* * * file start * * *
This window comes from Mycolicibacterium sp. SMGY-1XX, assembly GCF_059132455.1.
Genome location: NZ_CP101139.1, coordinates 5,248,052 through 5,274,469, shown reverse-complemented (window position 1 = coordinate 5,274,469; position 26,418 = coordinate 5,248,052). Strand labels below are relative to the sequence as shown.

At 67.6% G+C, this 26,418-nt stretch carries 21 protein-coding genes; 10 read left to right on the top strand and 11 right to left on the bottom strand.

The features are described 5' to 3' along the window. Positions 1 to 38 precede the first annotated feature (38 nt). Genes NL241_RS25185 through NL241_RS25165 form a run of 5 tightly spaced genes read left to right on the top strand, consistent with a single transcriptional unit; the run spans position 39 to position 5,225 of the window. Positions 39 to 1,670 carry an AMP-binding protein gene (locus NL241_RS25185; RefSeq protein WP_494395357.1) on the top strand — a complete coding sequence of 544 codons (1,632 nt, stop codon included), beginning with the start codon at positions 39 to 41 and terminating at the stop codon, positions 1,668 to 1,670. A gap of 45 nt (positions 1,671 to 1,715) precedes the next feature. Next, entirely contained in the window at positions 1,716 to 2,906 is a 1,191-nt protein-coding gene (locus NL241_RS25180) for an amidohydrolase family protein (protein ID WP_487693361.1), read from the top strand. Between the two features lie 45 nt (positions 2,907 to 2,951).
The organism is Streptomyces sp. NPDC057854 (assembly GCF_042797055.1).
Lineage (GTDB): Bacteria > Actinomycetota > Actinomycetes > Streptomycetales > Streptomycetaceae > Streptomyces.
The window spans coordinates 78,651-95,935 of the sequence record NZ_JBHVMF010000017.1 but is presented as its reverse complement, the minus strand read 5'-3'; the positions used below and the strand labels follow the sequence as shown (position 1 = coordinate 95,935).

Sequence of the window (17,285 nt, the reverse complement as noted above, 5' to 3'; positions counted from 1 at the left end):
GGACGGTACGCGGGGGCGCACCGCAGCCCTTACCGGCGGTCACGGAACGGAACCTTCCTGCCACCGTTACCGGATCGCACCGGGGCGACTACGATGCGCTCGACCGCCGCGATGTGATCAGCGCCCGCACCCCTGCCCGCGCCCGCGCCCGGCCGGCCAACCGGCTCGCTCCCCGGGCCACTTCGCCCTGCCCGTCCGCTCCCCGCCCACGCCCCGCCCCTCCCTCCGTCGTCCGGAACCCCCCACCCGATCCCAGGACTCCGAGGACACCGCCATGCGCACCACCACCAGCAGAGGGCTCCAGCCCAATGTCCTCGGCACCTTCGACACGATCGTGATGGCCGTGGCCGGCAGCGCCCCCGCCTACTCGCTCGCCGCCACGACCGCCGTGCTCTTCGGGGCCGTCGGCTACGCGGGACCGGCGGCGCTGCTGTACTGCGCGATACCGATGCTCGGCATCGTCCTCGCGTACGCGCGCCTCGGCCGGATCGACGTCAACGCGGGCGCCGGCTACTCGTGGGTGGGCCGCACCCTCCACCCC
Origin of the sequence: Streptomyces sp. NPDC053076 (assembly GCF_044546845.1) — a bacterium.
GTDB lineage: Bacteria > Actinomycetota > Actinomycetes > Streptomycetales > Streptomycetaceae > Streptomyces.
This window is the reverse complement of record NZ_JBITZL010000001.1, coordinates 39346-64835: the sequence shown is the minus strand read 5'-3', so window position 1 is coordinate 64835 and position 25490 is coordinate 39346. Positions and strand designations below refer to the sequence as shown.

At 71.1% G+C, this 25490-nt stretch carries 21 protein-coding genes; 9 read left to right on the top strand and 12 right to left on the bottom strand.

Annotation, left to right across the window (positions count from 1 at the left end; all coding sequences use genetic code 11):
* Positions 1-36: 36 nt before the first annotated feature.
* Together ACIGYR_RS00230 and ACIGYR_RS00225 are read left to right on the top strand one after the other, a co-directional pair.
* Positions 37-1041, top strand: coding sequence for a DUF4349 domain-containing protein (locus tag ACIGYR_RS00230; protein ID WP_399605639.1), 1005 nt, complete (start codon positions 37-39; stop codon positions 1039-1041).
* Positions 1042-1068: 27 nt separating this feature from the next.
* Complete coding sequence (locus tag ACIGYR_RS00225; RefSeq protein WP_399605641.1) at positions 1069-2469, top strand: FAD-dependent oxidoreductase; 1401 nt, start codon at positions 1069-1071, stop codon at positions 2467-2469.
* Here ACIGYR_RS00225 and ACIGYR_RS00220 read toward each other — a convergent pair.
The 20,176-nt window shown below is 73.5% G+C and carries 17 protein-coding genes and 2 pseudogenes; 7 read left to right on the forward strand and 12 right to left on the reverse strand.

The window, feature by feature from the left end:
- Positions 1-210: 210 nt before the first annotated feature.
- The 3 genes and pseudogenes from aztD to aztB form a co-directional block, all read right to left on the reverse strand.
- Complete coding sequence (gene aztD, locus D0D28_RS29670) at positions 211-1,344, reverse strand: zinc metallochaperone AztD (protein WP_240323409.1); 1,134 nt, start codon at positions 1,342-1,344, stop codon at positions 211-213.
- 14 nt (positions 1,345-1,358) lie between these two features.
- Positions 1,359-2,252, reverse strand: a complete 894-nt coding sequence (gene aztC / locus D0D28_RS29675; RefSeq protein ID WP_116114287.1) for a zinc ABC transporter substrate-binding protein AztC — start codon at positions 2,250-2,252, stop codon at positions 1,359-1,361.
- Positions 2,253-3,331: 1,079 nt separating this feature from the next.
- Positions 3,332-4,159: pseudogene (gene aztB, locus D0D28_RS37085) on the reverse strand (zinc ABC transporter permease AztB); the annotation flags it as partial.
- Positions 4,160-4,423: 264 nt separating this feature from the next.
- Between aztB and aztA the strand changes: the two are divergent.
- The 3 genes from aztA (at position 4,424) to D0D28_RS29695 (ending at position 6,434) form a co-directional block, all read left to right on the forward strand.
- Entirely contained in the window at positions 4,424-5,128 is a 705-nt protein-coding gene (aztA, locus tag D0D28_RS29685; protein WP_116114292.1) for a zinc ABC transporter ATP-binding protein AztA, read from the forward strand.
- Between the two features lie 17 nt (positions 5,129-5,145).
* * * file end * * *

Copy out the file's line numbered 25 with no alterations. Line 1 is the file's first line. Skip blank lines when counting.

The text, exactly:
- Complete coding sequence (gene aztD, locus D0D28_RS29670) at positions 211-1,344, reverse strand: zinc metallochaperone AztD (protein WP_240323409.1); 1,134 nt, start codon at positions 1,342-1,344, stop codon at positions 211-213.